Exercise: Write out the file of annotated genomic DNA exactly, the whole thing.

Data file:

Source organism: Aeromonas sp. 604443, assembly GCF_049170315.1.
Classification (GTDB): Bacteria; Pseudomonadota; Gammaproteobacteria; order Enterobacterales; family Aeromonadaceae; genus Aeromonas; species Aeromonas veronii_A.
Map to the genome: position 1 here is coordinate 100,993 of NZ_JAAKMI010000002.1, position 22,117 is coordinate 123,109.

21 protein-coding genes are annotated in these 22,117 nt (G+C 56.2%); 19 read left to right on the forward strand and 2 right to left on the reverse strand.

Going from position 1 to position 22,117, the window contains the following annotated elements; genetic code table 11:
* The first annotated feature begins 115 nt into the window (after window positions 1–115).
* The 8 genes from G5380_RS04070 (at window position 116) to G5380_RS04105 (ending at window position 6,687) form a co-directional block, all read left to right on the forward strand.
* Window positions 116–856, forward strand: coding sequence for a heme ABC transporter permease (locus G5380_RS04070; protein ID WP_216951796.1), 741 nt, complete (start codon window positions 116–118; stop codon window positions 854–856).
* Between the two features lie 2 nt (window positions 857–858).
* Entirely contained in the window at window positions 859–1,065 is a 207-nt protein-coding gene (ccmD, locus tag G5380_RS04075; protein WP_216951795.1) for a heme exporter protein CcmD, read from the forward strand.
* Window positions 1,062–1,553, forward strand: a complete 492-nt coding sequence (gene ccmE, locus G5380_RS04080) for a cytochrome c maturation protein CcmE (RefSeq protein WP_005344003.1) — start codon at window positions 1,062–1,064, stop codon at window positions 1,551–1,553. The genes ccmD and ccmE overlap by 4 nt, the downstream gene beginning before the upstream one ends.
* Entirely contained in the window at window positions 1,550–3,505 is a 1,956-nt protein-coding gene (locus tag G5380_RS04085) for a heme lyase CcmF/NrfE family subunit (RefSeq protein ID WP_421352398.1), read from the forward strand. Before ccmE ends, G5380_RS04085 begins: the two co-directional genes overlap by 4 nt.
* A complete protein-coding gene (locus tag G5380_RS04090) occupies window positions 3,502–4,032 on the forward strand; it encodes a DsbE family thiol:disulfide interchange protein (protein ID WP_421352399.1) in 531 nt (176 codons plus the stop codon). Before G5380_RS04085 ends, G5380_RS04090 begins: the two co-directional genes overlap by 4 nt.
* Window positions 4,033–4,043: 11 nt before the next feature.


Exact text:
Source organism: Aeromonas sp. 604443, assembly GCF_049170315.1.
Classification (GTDB): Bacteria; Pseudomonadota; Gammaproteobacteria; order Enterobacterales; family Aeromonadaceae; genus Aeromonas; species Aeromonas veronii_A.
Map to the genome: position 1 here is coordinate 100,993 of NZ_JAAKMI010000002.1, position 22,117 is coordinate 123,109.

21 protein-coding genes are annotated in these 22,117 nt (G+C 56.2%); 19 read left to right on the forward strand and 2 right to left on the reverse strand.

Going from position 1 to position 22,117, the window contains the following annotated elements; genetic code table 11:
* The first annotated feature begins 115 nt into the window (after window positions 1–115).
* The 8 genes from G5380_RS04070 (at window position 116) to G5380_RS04105 (ending at window position 6,687) form a co-directional block, all read left to right on the forward strand.
* Window positions 116–856, forward strand: coding sequence for a heme ABC transporter permease (locus G5380_RS04070; protein ID WP_216951796.1), 741 nt, complete (start codon window positions 116–118; stop codon window positions 854–856).
* Between the two features lie 2 nt (window positions 857–858).
* Entirely contained in the window at window positions 859–1,065 is a 207-nt protein-coding gene (ccmD, locus tag G5380_RS04075; protein WP_216951795.1) for a heme exporter protein CcmD, read from the forward strand.
* Window positions 1,062–1,553, forward strand: a complete 492-nt coding sequence (gene ccmE, locus G5380_RS04080) for a cytochrome c maturation protein CcmE (RefSeq protein WP_005344003.1) — start codon at window positions 1,062–1,064, stop codon at window positions 1,551–1,553. The genes ccmD and ccmE overlap by 4 nt, the downstream gene beginning before the upstream one ends.
* Entirely contained in the window at window positions 1,550–3,505 is a 1,956-nt protein-coding gene (locus tag G5380_RS04085) for a heme lyase CcmF/NrfE family subunit (RefSeq protein ID WP_421352398.1), read from the forward strand. Before ccmE ends, G5380_RS04085 begins: the two co-directional genes overlap by 4 nt.
* A complete protein-coding gene (locus tag G5380_RS04090) occupies window positions 3,502–4,032 on the forward strand; it encodes a DsbE family thiol:disulfide interchange protein (protein ID WP_421352399.1) in 531 nt (176 codons plus the stop codon). Before G5380_RS04085 ends, G5380_RS04090 begins: the two co-directional genes overlap by 4 nt.
* Window positions 4,033–4,043: 11 nt before the next feature.